I've used food to numb and medicate my emotions for so long I don't have much of a handle on how to deal with my feelings without food.
Right now I should be writing a document. Arguably it’s not a hard document and yet I’m struggling. I've turned it into a big monster I don't want to look at for fear of it biting me. I just can’t get a handle on what to write, so in my head I’ve decided that if I can’t write it well (read “perfectly “) I can’t write it at all. I’m sitting here spinning, avoiding what I should be doing by surfing. Achieving nothing except increasing the possibility of getting into hot water when someone starts wondering why this document hasn’t been delivered to the client yet. Logically I know I need to just crack on. Knuckle down and write the darn thing, sentence by sentence, knowing each one won’t be perfect but I’ll have a chance to redraft each and every word all over again if really necessary. But no. I’m not finding any traction, my brain’s not engaging, the wheels are just spinning and I’m getting nowhere fast.
This is a familiar story. This is the point where I’d normally head out for a binge. Food numbs out all the noise. It doesn’t get the document written but it takes the focus away from the anxiety and somehow lets me breathe. My head gets let off from processing the emotion and instead my body’s now left with the job of processing the food. Very soon it will become fat and account for all the weight I’ve gained. The weight in turn then adds to my stress and anxiety levels – a perfect circle. It’s no magic disappearing act for the original problem either. Whatever was making me anxious in the first place is still there and is more than likely to bubble over into a level of stress food can’t numb.... eventually.
So having established the long term effectiveness of this strategy is seriously flawed and the side effects undoubtedly not worth it. How did it ever become my default position? It’s the only way I knew to feel instantly better. I've spent more of my life coping in this way than without it.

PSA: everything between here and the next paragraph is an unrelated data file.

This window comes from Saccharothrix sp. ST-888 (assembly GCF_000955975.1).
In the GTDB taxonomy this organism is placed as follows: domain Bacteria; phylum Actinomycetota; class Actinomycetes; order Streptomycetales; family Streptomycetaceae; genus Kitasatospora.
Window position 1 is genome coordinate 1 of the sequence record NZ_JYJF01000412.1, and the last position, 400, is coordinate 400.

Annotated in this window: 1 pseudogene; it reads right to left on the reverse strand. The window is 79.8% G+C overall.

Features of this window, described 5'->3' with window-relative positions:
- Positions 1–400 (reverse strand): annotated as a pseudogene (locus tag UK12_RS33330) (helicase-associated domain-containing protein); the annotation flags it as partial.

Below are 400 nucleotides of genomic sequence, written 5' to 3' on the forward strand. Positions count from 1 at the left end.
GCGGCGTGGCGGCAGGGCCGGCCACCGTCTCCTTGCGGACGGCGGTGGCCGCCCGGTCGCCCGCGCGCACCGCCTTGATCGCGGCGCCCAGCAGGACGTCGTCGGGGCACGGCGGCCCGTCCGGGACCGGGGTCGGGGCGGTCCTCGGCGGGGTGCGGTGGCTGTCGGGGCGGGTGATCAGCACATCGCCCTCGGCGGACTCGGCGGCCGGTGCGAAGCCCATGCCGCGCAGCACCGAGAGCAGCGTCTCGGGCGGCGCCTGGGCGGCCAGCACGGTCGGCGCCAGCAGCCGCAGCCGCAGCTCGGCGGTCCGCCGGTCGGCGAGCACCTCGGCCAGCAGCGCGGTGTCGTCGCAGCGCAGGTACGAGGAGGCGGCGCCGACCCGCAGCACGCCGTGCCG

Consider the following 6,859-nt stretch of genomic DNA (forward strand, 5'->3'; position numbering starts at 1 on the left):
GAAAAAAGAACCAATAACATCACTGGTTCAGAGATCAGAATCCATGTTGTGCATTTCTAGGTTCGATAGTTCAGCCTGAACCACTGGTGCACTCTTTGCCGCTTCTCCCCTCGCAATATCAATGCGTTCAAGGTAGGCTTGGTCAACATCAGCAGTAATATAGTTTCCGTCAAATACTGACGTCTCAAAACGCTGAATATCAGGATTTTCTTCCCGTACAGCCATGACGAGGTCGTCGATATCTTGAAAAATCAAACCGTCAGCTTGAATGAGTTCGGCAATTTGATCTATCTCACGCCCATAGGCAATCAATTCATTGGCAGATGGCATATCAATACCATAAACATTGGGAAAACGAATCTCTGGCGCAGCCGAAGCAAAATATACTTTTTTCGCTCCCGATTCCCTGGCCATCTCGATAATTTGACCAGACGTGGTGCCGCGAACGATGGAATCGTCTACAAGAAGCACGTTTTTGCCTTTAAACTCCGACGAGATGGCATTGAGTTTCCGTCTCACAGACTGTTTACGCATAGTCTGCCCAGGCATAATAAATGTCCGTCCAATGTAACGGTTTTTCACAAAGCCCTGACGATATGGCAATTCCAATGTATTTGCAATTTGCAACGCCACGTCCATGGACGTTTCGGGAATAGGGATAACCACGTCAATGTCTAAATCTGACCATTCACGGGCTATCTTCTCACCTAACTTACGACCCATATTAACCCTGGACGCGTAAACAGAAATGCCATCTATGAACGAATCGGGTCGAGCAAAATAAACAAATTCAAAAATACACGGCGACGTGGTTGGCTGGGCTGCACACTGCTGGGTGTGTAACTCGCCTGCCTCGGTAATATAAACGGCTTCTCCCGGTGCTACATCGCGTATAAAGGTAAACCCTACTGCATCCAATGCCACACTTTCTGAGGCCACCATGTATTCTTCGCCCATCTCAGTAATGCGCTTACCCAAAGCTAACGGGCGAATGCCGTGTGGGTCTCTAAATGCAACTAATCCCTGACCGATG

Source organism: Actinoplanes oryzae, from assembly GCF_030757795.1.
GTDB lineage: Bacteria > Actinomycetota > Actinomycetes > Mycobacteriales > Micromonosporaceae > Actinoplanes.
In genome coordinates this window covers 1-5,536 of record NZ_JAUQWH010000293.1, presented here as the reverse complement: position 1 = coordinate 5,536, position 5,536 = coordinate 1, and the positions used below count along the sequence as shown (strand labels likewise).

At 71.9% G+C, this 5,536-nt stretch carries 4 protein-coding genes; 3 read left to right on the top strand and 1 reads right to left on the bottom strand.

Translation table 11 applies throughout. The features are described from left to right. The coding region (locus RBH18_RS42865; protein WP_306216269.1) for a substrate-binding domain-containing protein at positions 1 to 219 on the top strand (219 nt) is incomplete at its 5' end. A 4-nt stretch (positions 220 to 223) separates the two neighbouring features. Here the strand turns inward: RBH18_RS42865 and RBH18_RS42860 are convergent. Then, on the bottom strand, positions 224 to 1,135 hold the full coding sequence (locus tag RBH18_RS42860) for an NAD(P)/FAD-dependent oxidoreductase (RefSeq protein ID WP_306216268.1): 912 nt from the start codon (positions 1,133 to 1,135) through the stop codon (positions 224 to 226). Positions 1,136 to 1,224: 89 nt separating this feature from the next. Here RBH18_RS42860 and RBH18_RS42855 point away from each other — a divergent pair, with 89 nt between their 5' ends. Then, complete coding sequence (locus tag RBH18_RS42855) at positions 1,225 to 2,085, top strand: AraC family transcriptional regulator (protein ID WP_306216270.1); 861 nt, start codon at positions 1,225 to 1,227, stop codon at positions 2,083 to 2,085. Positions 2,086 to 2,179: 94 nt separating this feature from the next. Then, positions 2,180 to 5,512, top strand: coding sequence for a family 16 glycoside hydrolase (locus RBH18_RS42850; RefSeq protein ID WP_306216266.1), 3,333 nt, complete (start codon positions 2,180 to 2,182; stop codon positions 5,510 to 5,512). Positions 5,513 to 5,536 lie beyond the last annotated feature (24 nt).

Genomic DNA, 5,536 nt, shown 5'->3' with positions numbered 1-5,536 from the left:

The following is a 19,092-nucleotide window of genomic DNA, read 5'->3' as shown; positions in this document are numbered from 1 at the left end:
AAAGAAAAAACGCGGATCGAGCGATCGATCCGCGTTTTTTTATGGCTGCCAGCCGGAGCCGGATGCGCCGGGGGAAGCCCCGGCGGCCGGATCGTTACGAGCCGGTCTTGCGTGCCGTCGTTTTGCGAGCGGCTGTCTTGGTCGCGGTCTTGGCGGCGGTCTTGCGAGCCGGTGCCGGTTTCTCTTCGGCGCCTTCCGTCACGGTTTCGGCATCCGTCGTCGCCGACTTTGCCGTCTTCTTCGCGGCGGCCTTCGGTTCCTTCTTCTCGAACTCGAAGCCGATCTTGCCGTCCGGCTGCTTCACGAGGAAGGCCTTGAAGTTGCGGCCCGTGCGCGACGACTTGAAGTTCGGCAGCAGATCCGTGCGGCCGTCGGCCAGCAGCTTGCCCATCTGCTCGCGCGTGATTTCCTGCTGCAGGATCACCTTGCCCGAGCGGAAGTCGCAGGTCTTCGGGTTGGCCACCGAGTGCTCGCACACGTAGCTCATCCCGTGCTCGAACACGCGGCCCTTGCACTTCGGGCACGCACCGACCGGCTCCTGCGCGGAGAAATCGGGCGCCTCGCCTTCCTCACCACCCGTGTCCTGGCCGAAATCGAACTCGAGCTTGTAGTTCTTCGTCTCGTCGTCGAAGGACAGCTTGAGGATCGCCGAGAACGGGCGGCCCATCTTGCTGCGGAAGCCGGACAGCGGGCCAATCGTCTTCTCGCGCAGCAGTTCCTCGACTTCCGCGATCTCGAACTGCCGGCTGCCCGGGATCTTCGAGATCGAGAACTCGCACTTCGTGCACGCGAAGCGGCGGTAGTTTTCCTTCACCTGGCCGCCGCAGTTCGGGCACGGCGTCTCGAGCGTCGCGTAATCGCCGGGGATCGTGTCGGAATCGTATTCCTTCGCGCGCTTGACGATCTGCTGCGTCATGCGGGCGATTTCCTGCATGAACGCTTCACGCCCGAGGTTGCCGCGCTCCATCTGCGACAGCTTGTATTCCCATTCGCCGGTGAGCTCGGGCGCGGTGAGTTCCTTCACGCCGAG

I can't remember how old I was when I first started bingeing, I remember doing so by the time I was 12 but not when or how it started. By the time I was 14 or 15 I was taking whole packets of cakes and biscuits from the larder, then icecream and family sized frozen cheesecakes from my parent's chest freezer. This was the time when I should have been emotionally developing into an adult, but instead I'd found the cheatsheets. If something was too difficult to face, I simply didn't have to process it. I could just numb it all away. Of course, as we’ve already established, the long term effect of this tactic only served to increase the angst and not make it go away. But by the time I realised the folly of my ways, the tracks set by my behaviour were deep and no alternative route seemed available.
There have been times when the emotion I’ve had to face has been just so huge that food wasn’t the answer. Times of bereavement, where there was clearly no running away from the pain, times when I’ve simply cried and let myself really FEEL. In my memory these times are characterised by calmness. They weren’t angst and anxiety ridden, they were horrific and painful but they were real.
So if I can face up to the worst life has to offer, why can’t I face up to the more everyday issues? What am I so afraid of? I build everything up to be so big. This isn't just a document it's failure at work, it's exposure for being useless and incapable. Yet somewhere deep down I know I am capable. How's that message going to get airplay?
None of this is getting my document written, but the good news is that right about now my resolve not to see bingeing as the answer is pretty strong. Without turning to food though, the problem is I don’t have the tools at my disposal to know how to deal with what I’m feeling. I'm just hoping that by stopping and taking a moment to identify what’s going on I can learn to recognise it again in the future and intercept when my instincts take me down the wrong path. And in time, I hope, learn how to set the foundations for the right path. I’ve been here before, I’ve found alternative ways to cope without food but I didn’t write it down, I didn’t leave a map and I don’t know how to get back there and make it stick this time.
By 'eck this is all just a bit too deep for a Thursday afternoon at work. If those around me knew what I was actually typing – or that I was even stressed at all – I’d be so embarrassed. I’d best sign off on this lengthy naval gazing but I’d be really interested to hear from anyone who’s been here themselves.